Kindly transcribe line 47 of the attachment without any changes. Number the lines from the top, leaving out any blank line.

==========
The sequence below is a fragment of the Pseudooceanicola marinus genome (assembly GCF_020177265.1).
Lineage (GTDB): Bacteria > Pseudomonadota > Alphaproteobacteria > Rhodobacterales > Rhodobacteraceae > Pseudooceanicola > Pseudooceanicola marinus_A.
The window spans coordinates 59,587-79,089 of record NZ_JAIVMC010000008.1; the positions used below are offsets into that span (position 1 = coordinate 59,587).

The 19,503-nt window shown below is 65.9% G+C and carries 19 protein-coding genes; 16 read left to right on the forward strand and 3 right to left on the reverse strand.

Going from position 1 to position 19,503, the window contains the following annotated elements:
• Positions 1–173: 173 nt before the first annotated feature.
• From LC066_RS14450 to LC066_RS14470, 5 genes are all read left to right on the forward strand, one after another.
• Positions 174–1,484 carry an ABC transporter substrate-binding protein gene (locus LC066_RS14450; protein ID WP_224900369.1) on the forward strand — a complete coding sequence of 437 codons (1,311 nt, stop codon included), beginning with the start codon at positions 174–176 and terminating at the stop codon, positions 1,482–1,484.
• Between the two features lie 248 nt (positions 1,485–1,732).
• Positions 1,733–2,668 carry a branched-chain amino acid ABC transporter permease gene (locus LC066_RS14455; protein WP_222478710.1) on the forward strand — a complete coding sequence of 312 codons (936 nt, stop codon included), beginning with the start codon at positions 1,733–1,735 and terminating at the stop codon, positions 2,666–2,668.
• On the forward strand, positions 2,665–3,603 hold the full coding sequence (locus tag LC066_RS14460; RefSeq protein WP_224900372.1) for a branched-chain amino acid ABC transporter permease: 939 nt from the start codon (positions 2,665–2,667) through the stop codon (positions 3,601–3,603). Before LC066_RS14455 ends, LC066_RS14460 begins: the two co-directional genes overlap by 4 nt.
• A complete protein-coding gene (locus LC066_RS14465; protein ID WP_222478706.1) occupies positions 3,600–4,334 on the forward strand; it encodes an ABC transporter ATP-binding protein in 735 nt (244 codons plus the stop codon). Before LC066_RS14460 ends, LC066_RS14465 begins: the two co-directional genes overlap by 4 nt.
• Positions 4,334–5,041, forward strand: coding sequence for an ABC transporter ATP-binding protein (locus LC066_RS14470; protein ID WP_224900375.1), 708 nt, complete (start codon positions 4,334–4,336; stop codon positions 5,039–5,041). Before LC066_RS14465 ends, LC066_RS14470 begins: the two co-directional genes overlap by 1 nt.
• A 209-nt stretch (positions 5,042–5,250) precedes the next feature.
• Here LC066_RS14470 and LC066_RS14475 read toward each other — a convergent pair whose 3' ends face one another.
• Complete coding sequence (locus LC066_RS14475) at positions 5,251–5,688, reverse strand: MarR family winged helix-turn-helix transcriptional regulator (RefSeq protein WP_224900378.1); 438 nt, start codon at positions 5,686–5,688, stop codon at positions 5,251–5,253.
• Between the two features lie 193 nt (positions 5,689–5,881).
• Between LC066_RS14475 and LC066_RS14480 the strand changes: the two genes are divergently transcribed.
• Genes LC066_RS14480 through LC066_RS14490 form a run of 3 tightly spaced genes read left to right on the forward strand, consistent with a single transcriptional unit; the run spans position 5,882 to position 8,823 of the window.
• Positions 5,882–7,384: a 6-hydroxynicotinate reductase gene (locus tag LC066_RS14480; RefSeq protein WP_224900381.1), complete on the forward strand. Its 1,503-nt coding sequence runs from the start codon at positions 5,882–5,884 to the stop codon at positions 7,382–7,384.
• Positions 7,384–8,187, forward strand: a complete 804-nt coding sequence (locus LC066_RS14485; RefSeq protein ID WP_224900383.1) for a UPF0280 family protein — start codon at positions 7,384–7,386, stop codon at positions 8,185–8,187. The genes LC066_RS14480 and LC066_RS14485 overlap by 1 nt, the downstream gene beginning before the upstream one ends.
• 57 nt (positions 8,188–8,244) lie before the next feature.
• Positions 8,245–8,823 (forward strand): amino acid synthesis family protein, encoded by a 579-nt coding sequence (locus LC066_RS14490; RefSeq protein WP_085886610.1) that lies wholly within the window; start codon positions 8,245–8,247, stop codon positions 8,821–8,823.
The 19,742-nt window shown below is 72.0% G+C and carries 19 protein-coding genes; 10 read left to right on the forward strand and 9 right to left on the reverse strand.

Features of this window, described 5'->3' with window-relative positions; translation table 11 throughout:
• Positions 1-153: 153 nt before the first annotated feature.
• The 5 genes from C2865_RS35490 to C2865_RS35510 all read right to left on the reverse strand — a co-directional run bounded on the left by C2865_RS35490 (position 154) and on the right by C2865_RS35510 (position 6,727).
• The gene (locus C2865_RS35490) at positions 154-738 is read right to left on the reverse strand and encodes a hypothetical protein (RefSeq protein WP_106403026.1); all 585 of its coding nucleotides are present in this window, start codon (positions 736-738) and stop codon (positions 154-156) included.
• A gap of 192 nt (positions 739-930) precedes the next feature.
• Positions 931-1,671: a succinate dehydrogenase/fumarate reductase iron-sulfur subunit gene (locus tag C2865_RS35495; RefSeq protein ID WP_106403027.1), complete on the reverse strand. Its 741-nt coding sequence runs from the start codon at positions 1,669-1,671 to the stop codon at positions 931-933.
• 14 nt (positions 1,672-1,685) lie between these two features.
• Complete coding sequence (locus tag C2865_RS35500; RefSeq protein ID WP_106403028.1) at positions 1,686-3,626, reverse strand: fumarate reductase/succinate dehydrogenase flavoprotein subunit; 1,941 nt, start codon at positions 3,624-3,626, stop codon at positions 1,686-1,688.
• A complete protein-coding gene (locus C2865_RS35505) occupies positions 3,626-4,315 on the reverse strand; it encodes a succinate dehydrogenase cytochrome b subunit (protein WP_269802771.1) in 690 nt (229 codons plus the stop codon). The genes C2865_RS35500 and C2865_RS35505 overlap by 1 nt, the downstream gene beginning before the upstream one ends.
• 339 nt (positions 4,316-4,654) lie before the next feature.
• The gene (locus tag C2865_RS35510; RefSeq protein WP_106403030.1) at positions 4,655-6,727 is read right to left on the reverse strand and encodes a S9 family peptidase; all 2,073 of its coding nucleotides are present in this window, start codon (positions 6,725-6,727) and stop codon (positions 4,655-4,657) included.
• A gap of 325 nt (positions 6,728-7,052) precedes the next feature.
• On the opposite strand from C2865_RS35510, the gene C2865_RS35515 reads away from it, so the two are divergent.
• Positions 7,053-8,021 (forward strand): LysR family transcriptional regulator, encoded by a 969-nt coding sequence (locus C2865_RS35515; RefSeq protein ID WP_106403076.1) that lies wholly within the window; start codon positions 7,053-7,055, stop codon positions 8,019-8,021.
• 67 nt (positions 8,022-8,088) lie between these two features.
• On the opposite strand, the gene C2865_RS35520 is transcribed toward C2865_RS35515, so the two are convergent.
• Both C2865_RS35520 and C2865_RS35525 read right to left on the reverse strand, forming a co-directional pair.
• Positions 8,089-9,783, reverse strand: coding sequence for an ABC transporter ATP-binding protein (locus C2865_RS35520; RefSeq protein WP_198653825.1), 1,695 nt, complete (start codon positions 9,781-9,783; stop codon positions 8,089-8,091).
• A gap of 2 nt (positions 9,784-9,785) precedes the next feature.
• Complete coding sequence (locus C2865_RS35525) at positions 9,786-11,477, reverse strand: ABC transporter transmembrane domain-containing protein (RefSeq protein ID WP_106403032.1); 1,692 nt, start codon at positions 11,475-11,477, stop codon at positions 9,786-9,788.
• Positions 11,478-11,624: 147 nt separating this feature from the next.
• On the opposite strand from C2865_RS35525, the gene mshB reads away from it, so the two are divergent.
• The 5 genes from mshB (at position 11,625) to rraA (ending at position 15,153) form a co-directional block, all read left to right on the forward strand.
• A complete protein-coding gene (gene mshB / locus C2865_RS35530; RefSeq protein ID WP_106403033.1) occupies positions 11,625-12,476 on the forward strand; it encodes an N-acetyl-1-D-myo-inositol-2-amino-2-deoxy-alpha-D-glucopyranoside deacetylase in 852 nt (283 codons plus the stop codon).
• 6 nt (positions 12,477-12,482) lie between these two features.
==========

• The 5 genes from mshB (at position 11,625) to rraA (ending at position 15,153) form a co-directional block, all read left to right on the forward strand.